Data collected by the Kenya National Bureau of statistics revealed that 4.64 million people were unemployed by the end of June 2020, a rise from 2.94 million at the end of March 2020 — the month when Kenya reported its first case of COVID-19. Amid this grim time, the one silver lining was the way in which humanity banded together to lend a helping hand to its most vulnerable. Familial bonds were strengthened, and communities were bonded in a manner that has not been witnessed before. Even businesses carried out their corporate social responsibility (CSR) by assisting those within and outside their task forces in any way that they could.
In April 2020, a Kenyan organization called Paukwa Stories shared a series of stories about the initiatives started to assist the people affected by the pandemic. The stories were shared under the banner of #KeNation, and featured individuals as well as organizations that were providing food for the needy, setting up hand washing stations, and even making masks to meet the shortage. The goal of the #KeNation series was to highlight the different ways in which Kenyans were showing up for other Kenyans. Another common thread that ran in these stories was the Harambe spirit that saw businesses raise funds to assist those in need.
On fundraising platform M-Changa, a COVID 19 Community was set up consisting of 79 organizations, businesses and cooperates raising funds to cushion Kenyans from different parts of Kenya from the harsh effects of covid. While money was raised on the platform, the different institutions supported individuals in different ways which included distributing food packages, providing protective gear, providing counselling services to affected youth and setting up libraries and outdoor reading stations to the many children who were home for months on end.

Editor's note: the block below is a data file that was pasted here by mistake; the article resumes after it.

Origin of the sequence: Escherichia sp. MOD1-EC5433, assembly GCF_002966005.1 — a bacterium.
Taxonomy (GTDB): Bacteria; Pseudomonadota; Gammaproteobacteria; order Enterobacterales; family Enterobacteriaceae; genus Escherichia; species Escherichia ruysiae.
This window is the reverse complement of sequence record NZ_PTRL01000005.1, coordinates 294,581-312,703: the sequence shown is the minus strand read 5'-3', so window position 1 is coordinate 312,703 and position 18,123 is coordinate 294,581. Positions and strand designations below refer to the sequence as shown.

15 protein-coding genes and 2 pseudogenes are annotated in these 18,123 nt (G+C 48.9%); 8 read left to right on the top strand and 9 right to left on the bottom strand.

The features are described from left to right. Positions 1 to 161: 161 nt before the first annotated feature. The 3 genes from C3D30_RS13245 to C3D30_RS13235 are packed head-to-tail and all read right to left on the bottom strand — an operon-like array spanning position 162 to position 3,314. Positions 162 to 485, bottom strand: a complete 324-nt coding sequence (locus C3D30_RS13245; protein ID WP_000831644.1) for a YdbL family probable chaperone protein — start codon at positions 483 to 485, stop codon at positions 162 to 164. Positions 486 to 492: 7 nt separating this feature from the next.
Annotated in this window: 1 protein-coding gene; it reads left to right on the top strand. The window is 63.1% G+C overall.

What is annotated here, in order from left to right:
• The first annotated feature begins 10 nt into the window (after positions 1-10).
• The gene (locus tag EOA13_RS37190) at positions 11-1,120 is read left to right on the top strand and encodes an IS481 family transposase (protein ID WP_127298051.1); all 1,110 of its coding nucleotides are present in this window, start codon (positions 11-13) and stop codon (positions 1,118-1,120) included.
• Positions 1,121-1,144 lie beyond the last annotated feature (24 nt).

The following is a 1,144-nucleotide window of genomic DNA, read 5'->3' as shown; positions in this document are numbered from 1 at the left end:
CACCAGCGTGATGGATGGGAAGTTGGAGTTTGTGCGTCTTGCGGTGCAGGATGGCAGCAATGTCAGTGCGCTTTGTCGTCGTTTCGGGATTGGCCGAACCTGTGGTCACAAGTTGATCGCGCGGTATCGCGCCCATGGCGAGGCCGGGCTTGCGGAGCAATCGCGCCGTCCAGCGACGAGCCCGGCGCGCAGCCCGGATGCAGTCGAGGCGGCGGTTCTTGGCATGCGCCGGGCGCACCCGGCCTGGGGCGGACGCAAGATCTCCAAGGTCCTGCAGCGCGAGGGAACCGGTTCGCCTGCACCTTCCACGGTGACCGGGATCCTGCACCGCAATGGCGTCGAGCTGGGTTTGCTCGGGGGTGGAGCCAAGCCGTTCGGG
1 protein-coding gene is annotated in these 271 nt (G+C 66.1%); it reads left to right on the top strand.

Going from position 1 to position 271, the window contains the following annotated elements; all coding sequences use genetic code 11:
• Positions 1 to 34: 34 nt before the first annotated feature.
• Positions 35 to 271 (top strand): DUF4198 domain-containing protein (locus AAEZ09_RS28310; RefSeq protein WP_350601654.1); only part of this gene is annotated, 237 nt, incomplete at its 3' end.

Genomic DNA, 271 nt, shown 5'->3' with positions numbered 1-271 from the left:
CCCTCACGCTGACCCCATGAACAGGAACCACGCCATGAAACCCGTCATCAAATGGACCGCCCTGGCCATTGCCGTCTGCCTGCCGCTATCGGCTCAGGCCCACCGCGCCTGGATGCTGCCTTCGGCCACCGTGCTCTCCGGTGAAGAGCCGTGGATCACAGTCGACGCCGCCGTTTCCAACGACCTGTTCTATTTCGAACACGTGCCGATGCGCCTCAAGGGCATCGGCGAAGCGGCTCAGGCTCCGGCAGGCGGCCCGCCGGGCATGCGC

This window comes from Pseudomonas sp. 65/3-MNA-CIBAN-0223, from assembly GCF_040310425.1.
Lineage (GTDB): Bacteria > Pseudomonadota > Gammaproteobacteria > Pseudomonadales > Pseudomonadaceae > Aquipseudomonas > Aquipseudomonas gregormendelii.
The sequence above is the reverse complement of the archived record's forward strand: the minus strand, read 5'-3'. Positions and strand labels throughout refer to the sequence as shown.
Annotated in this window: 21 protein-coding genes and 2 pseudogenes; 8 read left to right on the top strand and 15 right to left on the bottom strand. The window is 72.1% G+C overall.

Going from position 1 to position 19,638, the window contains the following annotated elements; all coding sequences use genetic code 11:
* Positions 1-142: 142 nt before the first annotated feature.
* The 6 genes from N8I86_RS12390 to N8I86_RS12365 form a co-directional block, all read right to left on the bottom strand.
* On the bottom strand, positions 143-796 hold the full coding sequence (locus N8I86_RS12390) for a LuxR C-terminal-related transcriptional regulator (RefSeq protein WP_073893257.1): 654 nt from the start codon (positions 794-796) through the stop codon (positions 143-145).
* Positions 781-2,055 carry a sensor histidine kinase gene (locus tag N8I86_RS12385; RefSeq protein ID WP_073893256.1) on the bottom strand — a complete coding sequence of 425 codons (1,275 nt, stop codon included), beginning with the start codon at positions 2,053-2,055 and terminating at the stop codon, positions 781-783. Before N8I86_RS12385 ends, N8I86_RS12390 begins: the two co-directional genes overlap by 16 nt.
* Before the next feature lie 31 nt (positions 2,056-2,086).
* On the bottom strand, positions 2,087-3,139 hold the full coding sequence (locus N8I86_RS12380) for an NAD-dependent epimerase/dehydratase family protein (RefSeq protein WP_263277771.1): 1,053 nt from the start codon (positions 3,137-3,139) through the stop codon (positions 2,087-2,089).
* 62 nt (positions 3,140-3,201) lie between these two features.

As we now transition into the ‘post COVID’ period that is characterized by economic recovery, how can businesses and organizations support the most vulnerable? With a 7% increase in education fundraisers registered on M-Changa, one way businesses can help students is by offering full or partial scholarships to bright but needy students whose academic participation has been affected by the COVID economic disruptions. With increased morbidity and mortality due to mental health challenges caused by COVID, businesses and institutions in the healthcare space can offer subsidized or free treatment sessions or provide free hotline numbers for virtual counselling.
While 2020 was a booming year for businesses providing essential goods and services, a good way to support the vulnerable now is by doubling CSR budgets to facilitate distribution of these goods and services to those still experiencing the financial blows of COVID-19. Where applicable, businesses that have experienced growth could invest in training and recruiting skilled youths experiencing vulnerabilities.
While we have come a long way since March 2020 and some semblance of normalcy has been restored even as we continue to navigate life during a pandemic, we have to remember that getting through this pandemic is an ongoing marathon and businesses should continue to put people over profits as we continue the race.
M-Changa is an African online and mobile fundraising platform that was launched to make fundraising more convenient, more efficient and more secure than the traditional Harambee. To date, over 50,00 fundraisers have raised millions of dollars from over 1M+ contributors.
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